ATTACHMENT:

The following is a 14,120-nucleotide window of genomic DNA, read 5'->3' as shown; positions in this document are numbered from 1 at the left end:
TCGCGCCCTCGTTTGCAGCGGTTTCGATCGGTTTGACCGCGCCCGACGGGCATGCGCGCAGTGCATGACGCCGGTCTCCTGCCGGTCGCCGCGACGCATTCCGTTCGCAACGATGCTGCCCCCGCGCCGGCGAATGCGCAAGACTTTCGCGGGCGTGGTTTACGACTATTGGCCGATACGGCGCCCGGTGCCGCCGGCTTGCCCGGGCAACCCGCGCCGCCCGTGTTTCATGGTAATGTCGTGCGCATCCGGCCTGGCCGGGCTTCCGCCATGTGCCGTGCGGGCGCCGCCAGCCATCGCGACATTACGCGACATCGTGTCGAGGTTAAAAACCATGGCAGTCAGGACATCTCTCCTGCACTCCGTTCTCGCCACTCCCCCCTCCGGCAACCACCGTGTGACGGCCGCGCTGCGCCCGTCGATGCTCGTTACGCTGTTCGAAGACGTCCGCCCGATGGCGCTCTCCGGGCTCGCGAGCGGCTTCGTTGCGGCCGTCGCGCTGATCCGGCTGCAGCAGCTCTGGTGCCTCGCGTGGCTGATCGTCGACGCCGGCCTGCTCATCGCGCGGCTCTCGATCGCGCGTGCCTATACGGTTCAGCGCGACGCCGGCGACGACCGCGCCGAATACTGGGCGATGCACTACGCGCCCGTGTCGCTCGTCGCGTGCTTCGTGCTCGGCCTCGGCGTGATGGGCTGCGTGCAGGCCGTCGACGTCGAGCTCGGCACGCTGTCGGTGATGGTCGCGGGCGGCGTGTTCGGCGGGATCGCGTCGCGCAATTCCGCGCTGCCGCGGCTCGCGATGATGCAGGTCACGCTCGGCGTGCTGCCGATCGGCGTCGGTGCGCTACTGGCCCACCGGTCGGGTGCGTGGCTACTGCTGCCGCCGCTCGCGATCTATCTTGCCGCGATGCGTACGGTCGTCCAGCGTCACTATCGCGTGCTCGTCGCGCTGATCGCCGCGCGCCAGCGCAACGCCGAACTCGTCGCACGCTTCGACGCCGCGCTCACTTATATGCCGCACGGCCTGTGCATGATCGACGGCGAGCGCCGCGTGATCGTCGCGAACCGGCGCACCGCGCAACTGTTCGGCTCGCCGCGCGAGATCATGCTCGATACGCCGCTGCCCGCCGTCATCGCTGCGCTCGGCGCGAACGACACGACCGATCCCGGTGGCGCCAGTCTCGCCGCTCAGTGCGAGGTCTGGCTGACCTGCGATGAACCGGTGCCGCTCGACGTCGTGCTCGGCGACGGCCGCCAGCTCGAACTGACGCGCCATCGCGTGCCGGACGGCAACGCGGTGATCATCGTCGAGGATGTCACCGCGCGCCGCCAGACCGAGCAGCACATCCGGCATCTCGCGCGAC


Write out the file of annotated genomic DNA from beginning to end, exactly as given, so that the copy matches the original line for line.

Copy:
The following is a 14,120-nucleotide window of genomic DNA, read 5'->3' as shown; positions in this document are numbered from 1 at the left end:
TCGCGCCCTCGTTTGCAGCGGTTTCGATCGGTTTGACCGCGCCCGACGGGCATGCGCGCAGTGCATGACGCCGGTCTCCTGCCGGTCGCCGCGACGCATTCCGTTCGCAACGATGCTGCCCCCGCGCCGGCGAATGCGCAAGACTTTCGCGGGCGTGGTTTACGACTATTGGCCGATACGGCGCCCGGTGCCGCCGGCTTGCCCGGGCAACCCGCGCCGCCCGTGTTTCATGGTAATGTCGTGCGCATCCGGCCTGGCCGGGCTTCCGCCATGTGCCGTGCGGGCGCCGCCAGCCATCGCGACATTACGCGACATCGTGTCGAGGTTAAAAACCATGGCAGTCAGGACATCTCTCCTGCACTCCGTTCTCGCCACTCCCCCCTCCGGCAACCACCGTGTGACGGCCGCGCTGCGCCCGTCGATGCTCGTTACGCTGTTCGAAGACGTCCGCCCGATGGCGCTCTCCGGGCTCGCGAGCGGCTTCGTTGCGGCCGTCGCGCTGATCCGGCTGCAGCAGCTCTGGTGCCTCGCGTGGCTGATCGTCGACGCCGGCCTGCTCATCGCGCGGCTCTCGATCGCGCGTGCCTATACGGTTCAGCGCGACGCCGGCGACGACCGCGCCGAATACTGGGCGATGCACTACGCGCCCGTGTCGCTCGTCGCGTGCTTCGTGCTCGGCCTCGGCGTGATGGGCTGCGTGCAGGCCGTCGACGTCGAGCTCGGCACGCTGTCGGTGATGGTCGCGGGCGGCGTGTTCGGCGGGATCGCGTCGCGCAATTCCGCGCTGCCGCGGCTCGCGATGATGCAGGTCACGCTCGGCGTGCTGCCGATCGGCGTCGGTGCGCTACTGGCCCACCGGTCGGGTGCGTGGCTACTGCTGCCGCCGCTCGCGATCTATCTTGCCGCGATGCGTACGGTCGTCCAGCGTCACTATCGCGTGCTCGTCGCGCTGATCGCCGCGCGCCAGCGCAACGCCGAACTCGTCGCACGCTTCGACGCCGCGCTCACTTATATGCCGCACGGCCTGTGCATGATCGACGGCGAGCGCCGCGTGATCGTCGCGAACCGGCGCACCGCGCAACTGTTCGGCTCGCCGCGCGAGATCATGCTCGATACGCCGCTGCCCGCCGTCATCGCTGCGCTCGGCGCGAACGACACGACCGATCCCGGTGGCGCCAGTCTCGCCGCTCAGTGCGAGGTCTGGCTGACCTGCGATGAACCGGTGCCGCTCGACGTCGTGCTCGGCGACGGCCGCCAGCTCGAACTGACGCGCCATCGCGTGCCGGACGGCAACGCGGTGATCATCGTCGAGGATGTCACCGCGCGCCGCCAGACCGAGCAGCACATCCGGCATCTCGCGCGAC